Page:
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Top Customer Reviews
(1) Making Peace with the Past;
(2) Being in the present - Tracking Your Life Energy;
(3) Where Is It All Going? (The Monthly Tabulation);
(4) Three Questions That Will Transform Your Life;
(5) Making Life Energy Visible;
(6) Valuing Your Life Energy - Minimizing Spending;
(7) Valuing Your Life Energy - Maximixing Income;
(8) Capital and the Crossover Point;
(9) Managing Your Finances.
You really gotta do the steps! Sure the steps take times and discipline to implement, but once I started, I got a lot out of it. Some of the shifts that I experienced:
1. A way of thinking that "money is simply something you trade life energy for".
Because I really want to know how much I trade my life energy for doing my job, I become very discipline in tracking my spending and created many new categories in my Quicken to be able to answer the the 3 Questions in step 4.
2. The attitude of "no shame no blame" when evaluating what one had done with one's finance. The book mentioned many times this mantra that helped whenever I felt bad about my previous decision, I would tell myself "no shame no blame" and no regret (my own addition).
3. The hope of being financial independence. The step of charting and making life energy visible were very helpful. I am looking forward to the time when my monthly investment income crosses over with my monthly spending. The book gave examples of people who successfully crossed over this point which are very motivating. It is also realistic in saying that we may have set back because there is nothing guaranteed with investment, but if we are conditioned to have control over our spending and income, we would be more confident in handling the setback.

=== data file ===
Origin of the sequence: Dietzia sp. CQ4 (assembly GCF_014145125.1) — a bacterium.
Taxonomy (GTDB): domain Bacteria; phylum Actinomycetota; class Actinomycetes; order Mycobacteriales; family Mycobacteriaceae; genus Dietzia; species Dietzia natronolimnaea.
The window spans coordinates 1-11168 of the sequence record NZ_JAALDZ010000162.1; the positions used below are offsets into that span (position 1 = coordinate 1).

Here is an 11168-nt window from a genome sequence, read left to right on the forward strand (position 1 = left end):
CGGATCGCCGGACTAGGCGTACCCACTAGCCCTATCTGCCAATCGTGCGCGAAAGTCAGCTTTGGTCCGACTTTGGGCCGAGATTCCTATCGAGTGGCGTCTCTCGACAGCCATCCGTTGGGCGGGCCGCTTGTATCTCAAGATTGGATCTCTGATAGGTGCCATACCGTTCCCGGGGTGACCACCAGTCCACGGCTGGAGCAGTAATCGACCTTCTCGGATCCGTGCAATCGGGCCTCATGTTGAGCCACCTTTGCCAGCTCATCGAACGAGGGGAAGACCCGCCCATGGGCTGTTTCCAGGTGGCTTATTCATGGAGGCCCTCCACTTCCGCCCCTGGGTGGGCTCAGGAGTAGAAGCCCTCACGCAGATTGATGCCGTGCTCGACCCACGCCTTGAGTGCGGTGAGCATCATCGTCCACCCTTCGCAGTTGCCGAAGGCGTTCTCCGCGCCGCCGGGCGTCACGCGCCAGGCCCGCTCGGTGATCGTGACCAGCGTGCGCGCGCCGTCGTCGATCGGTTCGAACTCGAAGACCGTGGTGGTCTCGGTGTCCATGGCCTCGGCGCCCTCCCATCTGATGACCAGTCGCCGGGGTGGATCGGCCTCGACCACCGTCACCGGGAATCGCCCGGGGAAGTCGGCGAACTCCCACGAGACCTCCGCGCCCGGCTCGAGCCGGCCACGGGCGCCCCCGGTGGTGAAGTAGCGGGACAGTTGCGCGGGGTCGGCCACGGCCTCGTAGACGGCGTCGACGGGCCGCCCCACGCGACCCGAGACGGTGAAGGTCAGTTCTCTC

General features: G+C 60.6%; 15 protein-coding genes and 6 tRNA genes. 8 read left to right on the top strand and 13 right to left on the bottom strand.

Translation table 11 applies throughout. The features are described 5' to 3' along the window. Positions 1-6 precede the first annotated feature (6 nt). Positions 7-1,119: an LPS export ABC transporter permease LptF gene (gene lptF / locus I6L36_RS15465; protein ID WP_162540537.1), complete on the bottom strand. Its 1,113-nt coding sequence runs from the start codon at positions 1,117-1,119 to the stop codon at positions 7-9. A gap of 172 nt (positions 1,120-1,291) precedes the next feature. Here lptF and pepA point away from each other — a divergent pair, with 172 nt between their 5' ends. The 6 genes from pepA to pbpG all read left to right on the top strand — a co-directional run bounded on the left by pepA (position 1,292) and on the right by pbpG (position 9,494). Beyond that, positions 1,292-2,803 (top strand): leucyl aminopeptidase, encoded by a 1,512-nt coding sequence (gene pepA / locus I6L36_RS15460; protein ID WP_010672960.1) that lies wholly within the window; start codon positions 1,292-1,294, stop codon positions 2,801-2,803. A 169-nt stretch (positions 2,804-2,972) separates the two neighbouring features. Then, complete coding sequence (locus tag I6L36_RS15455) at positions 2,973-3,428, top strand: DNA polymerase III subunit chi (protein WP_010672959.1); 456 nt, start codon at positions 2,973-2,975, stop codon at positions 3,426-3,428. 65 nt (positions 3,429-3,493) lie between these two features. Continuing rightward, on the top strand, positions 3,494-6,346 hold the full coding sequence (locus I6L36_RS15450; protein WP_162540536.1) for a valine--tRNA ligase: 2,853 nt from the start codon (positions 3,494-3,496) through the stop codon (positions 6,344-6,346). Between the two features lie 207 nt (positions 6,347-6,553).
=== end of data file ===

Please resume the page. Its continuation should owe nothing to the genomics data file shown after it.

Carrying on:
This book is not an investment technique book, so if you are looking at a more technical way of managing your finance such as Asset Allocation by Gibson, you will not get it. This is also not like Needleman's book (Money and the Meaning of Life) that is philosophical. This book I would classify it as a hybrid between the psychology of money and the pragmatic ways of managing money so that you can reach financial independence. For me, the shift in thinking that I got from reading this book, made this book very very worth it.
First 80 pages of the book are worthless and torture mostly focusing on the consumerism/doomed/horrible smog-infested society we live in, last two chapters most useful and can be read in a bookstore.